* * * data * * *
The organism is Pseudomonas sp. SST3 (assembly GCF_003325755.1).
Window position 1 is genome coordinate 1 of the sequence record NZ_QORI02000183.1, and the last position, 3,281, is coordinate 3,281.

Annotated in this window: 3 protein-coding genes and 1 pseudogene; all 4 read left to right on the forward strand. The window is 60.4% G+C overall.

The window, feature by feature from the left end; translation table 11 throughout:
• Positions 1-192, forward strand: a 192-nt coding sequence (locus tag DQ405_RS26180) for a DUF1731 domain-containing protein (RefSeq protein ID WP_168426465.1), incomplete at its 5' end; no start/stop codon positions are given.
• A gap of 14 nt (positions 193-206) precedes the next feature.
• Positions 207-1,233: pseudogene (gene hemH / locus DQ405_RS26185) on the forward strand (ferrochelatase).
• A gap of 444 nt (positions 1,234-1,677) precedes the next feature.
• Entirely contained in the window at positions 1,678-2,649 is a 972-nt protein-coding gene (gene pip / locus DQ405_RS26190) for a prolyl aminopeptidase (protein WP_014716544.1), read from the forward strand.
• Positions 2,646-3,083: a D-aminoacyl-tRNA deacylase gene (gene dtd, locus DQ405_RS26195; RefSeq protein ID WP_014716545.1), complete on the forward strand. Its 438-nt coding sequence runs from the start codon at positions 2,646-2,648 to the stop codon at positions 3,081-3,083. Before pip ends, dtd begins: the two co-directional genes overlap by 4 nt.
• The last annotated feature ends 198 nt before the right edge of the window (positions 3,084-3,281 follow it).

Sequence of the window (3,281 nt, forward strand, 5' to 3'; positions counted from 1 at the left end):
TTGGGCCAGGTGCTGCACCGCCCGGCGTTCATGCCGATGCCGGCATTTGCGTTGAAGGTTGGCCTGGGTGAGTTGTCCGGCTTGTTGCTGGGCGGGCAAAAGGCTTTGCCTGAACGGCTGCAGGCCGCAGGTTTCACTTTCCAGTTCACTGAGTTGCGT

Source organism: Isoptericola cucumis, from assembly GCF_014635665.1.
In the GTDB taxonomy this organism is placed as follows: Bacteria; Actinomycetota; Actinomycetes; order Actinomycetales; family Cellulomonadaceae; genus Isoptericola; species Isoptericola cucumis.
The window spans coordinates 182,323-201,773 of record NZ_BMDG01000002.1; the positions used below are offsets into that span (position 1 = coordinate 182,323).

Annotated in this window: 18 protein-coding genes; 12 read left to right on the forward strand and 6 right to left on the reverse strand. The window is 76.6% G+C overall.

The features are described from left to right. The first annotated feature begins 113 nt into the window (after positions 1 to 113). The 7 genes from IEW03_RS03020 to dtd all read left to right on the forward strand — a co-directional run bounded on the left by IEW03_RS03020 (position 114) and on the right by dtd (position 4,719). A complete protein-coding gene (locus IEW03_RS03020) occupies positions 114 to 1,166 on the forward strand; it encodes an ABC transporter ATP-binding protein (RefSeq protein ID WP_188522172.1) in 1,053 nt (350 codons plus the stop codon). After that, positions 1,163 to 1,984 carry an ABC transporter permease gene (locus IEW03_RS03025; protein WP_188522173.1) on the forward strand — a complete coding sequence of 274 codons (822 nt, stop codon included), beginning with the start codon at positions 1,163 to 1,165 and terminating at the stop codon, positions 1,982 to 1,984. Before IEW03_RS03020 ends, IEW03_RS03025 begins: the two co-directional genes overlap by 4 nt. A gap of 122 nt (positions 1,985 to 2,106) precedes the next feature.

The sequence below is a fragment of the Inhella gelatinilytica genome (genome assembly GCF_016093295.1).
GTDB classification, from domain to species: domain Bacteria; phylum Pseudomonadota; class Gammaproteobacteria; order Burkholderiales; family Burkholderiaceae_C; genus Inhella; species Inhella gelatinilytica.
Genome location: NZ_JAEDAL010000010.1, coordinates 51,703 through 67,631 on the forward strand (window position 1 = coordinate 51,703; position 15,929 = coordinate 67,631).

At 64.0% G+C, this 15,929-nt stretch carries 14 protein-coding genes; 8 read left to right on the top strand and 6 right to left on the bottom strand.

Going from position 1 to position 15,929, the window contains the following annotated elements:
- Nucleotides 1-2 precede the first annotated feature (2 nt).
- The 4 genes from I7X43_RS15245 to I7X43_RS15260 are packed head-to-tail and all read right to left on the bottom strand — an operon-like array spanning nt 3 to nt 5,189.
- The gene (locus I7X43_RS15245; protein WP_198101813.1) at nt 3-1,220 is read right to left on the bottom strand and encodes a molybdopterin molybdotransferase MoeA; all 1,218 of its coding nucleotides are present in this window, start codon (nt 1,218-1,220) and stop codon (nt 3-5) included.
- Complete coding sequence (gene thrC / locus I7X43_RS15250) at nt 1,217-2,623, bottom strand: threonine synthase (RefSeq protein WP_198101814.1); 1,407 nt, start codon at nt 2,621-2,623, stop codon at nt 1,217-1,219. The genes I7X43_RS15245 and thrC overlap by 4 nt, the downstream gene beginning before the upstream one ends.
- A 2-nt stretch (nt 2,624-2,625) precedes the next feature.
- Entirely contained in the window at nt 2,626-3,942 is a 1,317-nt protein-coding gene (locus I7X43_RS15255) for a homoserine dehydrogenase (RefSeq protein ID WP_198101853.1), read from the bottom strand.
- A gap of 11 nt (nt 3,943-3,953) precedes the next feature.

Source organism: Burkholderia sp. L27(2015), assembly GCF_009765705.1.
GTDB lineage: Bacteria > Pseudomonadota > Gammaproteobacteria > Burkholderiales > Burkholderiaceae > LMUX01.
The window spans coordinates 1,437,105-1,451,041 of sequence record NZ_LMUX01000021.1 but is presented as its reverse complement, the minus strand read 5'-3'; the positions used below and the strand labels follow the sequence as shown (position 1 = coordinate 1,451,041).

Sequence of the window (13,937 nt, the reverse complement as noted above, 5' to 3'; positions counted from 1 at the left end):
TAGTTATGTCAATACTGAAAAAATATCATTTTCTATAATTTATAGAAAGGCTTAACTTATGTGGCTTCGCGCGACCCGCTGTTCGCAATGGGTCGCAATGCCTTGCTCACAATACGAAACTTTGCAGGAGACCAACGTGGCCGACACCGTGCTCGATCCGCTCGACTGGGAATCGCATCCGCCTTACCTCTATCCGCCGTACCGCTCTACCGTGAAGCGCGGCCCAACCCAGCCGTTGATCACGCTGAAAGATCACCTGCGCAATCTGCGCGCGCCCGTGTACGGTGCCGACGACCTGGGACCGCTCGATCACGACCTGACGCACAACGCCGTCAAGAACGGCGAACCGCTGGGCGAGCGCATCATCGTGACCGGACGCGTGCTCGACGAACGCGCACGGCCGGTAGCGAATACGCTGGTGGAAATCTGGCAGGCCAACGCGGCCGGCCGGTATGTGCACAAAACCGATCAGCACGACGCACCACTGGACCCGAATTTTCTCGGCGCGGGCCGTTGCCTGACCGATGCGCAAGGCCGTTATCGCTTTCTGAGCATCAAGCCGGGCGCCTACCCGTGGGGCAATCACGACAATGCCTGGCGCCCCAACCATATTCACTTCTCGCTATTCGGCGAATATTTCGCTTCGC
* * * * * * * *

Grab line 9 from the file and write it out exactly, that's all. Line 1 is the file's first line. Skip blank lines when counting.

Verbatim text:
• Entirely contained in the window at positions 1,678-2,649 is a 972-nt protein-coding gene (gene pip / locus DQ405_RS26190) for a prolyl aminopeptidase (protein WP_014716544.1), read from the forward strand.